September 17, 2017

Snow Leopards are on the Rebound

Snow Leopards are on the Rebound

Snow leopards are stately predators that live at high alpine altitudes. Photo Credit: Public Domain Images

Snow leopards are elusive creatures facing a host of challenges. They continue to be poached regularly and they also have fewer prey animals. It doesn’t help either that many of them live in armed conflict-prone areas in countries like Afghanistan where they are at increased risk of being killed.

Yet for all that, these majestic big cats that inhabit the mountains of the Himalayas are no longer endangered. Or at least they are no longer as endangered as they were thought to have been until recently. Scientists have duly downgraded the conservation status of snow leopards (Panthera uncia) from “endangered” to “vulnerable.”

Snow leopards prefer to live on rocky mountainsides where they can blend into their environs. Photo Credit: Flickr

Snow leopards prefer to prowl for prey at steep mountainsides at high alpine altitudes with rocky outcrops and harsh climates where they can blend perfectly into the rugged terrain. They are resilient creatures but have been losing out to environmental depredations from human activities. They were listed as endangered in 1972, but experts believe that today anywhere between 4,000 and 10,000 snow leopards could still roam their alpine habitat, which encompasses some 1.8 million square kilometers in 12 countries from Kazakhstan to Bhutan.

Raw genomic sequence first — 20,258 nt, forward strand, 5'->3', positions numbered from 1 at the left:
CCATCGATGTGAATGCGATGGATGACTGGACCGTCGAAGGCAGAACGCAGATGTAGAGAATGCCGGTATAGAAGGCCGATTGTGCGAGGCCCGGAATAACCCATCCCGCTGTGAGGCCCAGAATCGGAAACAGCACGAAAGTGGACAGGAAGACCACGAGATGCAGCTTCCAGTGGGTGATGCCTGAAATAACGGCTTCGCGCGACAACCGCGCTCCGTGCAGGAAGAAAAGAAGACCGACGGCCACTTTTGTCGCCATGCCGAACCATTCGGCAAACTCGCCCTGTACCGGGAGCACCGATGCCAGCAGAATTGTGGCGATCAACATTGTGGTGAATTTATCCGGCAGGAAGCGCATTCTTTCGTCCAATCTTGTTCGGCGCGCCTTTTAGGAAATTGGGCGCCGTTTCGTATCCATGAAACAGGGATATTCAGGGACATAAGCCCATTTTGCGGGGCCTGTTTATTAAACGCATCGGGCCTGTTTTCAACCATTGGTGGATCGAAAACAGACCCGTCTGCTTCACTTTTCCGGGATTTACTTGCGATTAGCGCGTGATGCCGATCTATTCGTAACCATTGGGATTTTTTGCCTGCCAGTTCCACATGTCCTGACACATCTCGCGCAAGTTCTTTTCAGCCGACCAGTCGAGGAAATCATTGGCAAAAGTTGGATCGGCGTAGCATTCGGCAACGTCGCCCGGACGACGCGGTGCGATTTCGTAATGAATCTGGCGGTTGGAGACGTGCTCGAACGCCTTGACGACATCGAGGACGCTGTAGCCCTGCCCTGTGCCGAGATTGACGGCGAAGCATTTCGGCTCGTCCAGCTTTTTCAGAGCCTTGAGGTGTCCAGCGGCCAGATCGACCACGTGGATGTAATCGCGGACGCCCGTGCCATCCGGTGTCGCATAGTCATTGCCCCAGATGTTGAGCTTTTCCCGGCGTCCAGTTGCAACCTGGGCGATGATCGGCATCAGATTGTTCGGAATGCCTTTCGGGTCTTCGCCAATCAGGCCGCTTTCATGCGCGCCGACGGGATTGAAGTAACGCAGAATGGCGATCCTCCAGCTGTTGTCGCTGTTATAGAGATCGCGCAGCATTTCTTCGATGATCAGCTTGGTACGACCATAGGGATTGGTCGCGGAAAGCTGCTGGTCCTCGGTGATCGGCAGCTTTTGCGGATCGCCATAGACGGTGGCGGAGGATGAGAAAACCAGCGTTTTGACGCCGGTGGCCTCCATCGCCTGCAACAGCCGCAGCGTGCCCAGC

That’s a relatively robust population, yet scientists warn that this does not mean that the iconic predators are now safe from the threat of extinction in the wild. “To be considered ‘endangered,’ there must be fewer than 2,500 mature snow leopards and they must be experiencing a high rate of decline,”  observed Tom McCarthy, head of the snow leopard program at the nonprofit Panthera, which is devoted to the conservation of big cats worldwide.

“Both are now considered extremely unlikely, which is the good news, but it does not mean that snow leopards are ‘safe’ or that now is a time to celebrate,” he cautioned. “The species still faces ‘a high risk of extinction in the wild’, and is likely still declining – just not at the rate previously thought.”

Yet for such caveats, it is heartening to know that the stately predators appear to be doing relatively well. Such successes in preserving endangered big cats can give us hope that Malaysia, too, can bring its iconic Malayan tigers back from the brink of extinction.



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